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Wow great write-up and I am Jealous of your lift! I am doing the exact same thing on my 50i but the ceiling is to low for a lift in the garage so doing it the painful way...I decided to pull the heads too as the pistons were pretty bad I am going to JB4 it after I am done.

I noticed you blocked off the intake ports to the CCV system. I have about 50K on my catch-can setup and I originally tried this too however at Idle there was not enough airflow at the turbo inlets to provide sufficient vacuum for the crank case, even with new valve guide seals you may notice an uptick in oil consumption. If this happens, will have to reconnect the intake lines and you might want to add bronze microfliters to you CCV setup. These catch everything , even water vapor is condensed and caught. Ironically, the cheapy 20 dollar units on Amazon have these build in already. And if you want to go all out, add adjustable vacuum valves and tune it to -8psi at Idle, it makes a big difference in off-idle throttle response and torque and will act as a two way valve to block pressure during boost.

Also if your really want to reduce the underhood temps, you have to get some airflow in there it is a tomb as you know. Take off the seal on your rear partition and trim the water deflection seal on the that covers that but up against the windshield by half an inch. With these two mods you will vastly improve airflow across the top of the engine. I still think BMW purposely designed it this way as to keep people coming back for repairs. Nearly all issues with the N63 and S63 are directly related to the lack of airflow and cooling in the engine compartment. I have driven through insane Arizona Monsoon storms without and issue this way and very little water will leak past. Plus you get to hear cool turbo noises easier =)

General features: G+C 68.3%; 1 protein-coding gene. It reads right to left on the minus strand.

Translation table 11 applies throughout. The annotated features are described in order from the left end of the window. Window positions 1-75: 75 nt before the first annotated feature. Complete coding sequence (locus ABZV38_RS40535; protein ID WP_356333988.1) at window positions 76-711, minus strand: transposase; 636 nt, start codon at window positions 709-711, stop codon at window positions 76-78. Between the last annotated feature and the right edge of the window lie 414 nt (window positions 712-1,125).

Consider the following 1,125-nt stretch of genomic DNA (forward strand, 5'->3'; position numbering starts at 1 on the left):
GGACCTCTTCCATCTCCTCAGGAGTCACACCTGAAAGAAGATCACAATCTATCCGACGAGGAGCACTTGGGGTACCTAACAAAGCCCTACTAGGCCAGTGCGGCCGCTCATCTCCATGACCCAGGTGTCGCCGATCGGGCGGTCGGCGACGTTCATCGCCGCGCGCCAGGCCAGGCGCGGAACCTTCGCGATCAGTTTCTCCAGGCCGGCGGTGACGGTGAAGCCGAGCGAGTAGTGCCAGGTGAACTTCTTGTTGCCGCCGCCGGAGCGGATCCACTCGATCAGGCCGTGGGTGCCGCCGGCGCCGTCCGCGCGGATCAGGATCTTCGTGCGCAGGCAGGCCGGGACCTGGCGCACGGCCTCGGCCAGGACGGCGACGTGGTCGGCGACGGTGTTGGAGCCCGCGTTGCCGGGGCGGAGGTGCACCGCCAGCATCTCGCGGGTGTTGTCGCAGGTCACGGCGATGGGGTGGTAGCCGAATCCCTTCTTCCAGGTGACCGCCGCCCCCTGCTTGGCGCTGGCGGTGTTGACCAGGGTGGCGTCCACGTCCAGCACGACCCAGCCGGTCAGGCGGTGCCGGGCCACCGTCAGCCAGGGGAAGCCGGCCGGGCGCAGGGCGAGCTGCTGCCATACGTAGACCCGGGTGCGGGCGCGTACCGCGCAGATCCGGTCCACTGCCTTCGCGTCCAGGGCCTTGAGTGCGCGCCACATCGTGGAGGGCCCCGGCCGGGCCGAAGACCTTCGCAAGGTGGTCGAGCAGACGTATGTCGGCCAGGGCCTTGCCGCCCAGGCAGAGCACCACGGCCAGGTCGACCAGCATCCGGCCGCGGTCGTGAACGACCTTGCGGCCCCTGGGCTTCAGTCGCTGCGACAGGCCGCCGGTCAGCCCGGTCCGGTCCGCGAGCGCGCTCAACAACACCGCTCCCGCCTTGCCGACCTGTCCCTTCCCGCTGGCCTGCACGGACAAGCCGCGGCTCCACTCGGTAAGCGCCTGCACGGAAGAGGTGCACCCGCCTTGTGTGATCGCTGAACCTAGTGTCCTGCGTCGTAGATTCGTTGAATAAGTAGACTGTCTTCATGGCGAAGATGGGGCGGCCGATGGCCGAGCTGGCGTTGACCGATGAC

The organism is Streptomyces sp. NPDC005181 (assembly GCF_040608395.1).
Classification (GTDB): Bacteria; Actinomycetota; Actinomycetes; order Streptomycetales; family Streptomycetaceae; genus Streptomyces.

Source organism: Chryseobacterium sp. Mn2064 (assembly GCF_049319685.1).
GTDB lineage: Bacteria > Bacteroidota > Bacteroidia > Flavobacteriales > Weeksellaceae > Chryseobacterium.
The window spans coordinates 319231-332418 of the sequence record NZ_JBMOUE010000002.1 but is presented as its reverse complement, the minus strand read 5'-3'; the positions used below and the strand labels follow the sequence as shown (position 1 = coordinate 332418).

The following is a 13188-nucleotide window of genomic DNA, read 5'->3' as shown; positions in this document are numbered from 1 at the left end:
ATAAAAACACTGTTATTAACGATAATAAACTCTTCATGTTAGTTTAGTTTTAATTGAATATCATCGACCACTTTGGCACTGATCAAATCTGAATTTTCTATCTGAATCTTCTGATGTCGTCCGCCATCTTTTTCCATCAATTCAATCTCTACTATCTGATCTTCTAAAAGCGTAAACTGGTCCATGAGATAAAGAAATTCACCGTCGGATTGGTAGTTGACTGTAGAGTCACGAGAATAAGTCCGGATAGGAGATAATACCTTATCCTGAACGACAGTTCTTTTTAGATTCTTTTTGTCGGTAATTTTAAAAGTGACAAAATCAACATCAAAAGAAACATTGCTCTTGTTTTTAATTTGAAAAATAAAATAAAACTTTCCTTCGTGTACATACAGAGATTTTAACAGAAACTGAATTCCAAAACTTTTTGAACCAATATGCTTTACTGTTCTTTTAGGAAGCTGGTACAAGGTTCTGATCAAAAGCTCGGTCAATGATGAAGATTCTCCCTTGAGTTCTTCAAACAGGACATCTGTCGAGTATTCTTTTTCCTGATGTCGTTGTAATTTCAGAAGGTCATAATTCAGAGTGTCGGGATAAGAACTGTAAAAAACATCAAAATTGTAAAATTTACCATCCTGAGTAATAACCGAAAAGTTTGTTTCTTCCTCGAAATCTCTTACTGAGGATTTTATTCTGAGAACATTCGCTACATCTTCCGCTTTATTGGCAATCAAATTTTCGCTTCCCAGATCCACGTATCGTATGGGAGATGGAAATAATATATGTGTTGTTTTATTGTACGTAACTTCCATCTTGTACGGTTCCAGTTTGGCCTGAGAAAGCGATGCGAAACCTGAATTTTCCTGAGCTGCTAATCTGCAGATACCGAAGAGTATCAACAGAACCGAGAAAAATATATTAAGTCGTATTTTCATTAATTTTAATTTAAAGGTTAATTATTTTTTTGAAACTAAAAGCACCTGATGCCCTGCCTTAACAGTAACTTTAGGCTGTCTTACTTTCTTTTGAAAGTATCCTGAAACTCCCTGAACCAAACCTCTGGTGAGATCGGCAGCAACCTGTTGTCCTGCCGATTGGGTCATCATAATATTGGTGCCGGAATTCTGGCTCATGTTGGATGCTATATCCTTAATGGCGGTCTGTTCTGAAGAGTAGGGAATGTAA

Last edited by Sophisticated Redneck; 10-07-2019 at 07:43 PM..
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      10-07-2019, 07:40 PM   #4
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Wow what an amazing write up!!
Thank you
Tell us more about the thermostats
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      10-07-2019, 08:05 PM   #5
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Sophisticated Redneck - I went with my plumbing configuration based on other engines that I've seen vented this way, but I will continue to monitor the oil use. My E39 M5 factory PCV system vents the crankcase breathers into the intake tract before the throttles so it would be similar to how I plumbed this. At low loads there shouldn't be much blowby and really the crankcase vapors just need somewhere to go, not much pressure differential is required. At high loads, crankcase pressure rises and the turbo suction pressure should drop due to dp over the air filters and the crankcase pressure should remain nominally neutral. More time is required to see if my solution is adequate.